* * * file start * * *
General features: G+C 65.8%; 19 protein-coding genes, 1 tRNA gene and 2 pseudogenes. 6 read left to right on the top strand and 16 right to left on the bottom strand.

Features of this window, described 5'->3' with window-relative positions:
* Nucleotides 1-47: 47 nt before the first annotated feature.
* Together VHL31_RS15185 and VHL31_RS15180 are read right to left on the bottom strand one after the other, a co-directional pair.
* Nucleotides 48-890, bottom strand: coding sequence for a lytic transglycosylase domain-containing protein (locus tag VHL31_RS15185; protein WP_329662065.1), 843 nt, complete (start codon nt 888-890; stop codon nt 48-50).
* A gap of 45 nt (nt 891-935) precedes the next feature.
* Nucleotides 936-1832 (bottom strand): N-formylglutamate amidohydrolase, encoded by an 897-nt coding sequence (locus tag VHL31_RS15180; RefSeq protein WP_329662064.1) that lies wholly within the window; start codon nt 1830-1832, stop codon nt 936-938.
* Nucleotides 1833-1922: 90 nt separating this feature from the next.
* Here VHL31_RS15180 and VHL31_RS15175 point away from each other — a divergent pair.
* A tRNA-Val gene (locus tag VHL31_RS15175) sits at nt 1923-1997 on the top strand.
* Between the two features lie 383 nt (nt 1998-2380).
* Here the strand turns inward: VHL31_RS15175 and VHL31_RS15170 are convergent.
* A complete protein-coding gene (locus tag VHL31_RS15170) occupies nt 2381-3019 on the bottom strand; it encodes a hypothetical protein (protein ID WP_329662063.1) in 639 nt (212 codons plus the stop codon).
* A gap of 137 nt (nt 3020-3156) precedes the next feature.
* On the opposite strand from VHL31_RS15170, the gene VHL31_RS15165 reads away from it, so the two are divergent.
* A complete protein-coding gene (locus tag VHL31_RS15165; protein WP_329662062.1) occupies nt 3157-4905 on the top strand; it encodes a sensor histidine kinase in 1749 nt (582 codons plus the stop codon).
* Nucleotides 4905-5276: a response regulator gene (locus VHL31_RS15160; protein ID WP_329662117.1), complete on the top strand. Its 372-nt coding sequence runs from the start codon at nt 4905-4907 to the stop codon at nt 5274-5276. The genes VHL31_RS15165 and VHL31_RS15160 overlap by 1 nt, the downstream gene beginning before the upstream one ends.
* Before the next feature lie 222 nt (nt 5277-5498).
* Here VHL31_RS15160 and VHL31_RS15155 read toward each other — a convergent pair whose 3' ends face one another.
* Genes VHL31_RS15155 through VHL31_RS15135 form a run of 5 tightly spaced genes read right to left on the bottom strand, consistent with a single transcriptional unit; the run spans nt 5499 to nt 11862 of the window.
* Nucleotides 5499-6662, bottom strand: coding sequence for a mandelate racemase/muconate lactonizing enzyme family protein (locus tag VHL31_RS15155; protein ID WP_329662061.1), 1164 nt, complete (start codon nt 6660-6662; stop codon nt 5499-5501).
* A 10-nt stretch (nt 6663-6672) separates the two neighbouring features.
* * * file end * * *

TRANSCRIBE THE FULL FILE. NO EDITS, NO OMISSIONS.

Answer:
General features: G+C 65.8%; 19 protein-coding genes, 1 tRNA gene and 2 pseudogenes. 6 read left to right on the top strand and 16 right to left on the bottom strand.

Features of this window, described 5'->3' with window-relative positions:
* Nucleotides 1-47: 47 nt before the first annotated feature.
* Together VHL31_RS15185 and VHL31_RS15180 are read right to left on the bottom strand one after the other, a co-directional pair.
* Nucleotides 48-890, bottom strand: coding sequence for a lytic transglycosylase domain-containing protein (locus tag VHL31_RS15185; protein WP_329662065.1), 843 nt, complete (start codon nt 888-890; stop codon nt 48-50).
* A gap of 45 nt (nt 891-935) precedes the next feature.
* Nucleotides 936-1832 (bottom strand): N-formylglutamate amidohydrolase, encoded by an 897-nt coding sequence (locus tag VHL31_RS15180; RefSeq protein WP_329662064.1) that lies wholly within the window; start codon nt 1830-1832, stop codon nt 936-938.
* Nucleotides 1833-1922: 90 nt separating this feature from the next.
* Here VHL31_RS15180 and VHL31_RS15175 point away from each other — a divergent pair.
* A tRNA-Val gene (locus tag VHL31_RS15175) sits at nt 1923-1997 on the top strand.
* Between the two features lie 383 nt (nt 1998-2380).
* Here the strand turns inward: VHL31_RS15175 and VHL31_RS15170 are convergent.
* A complete protein-coding gene (locus tag VHL31_RS15170) occupies nt 2381-3019 on the bottom strand; it encodes a hypothetical protein (protein ID WP_329662063.1) in 639 nt (212 codons plus the stop codon).
* A gap of 137 nt (nt 3020-3156) precedes the next feature.
* On the opposite strand from VHL31_RS15170, the gene VHL31_RS15165 reads away from it, so the two are divergent.
* A complete protein-coding gene (locus tag VHL31_RS15165; protein WP_329662062.1) occupies nt 3157-4905 on the top strand; it encodes a sensor histidine kinase in 1749 nt (582 codons plus the stop codon).
* Nucleotides 4905-5276: a response regulator gene (locus VHL31_RS15160; protein ID WP_329662117.1), complete on the top strand. Its 372-nt coding sequence runs from the start codon at nt 4905-4907 to the stop codon at nt 5274-5276. The genes VHL31_RS15165 and VHL31_RS15160 overlap by 1 nt, the downstream gene beginning before the upstream one ends.
* Before the next feature lie 222 nt (nt 5277-5498).
* Here VHL31_RS15160 and VHL31_RS15155 read toward each other — a convergent pair whose 3' ends face one another.
* Genes VHL31_RS15155 through VHL31_RS15135 form a run of 5 tightly spaced genes read right to left on the bottom strand, consistent with a single transcriptional unit; the run spans nt 5499 to nt 11862 of the window.
* Nucleotides 5499-6662, bottom strand: coding sequence for a mandelate racemase/muconate lactonizing enzyme family protein (locus tag VHL31_RS15155; protein ID WP_329662061.1), 1164 nt, complete (start codon nt 6660-6662; stop codon nt 5499-5501).
* A 10-nt stretch (nt 6663-6672) separates the two neighbouring features.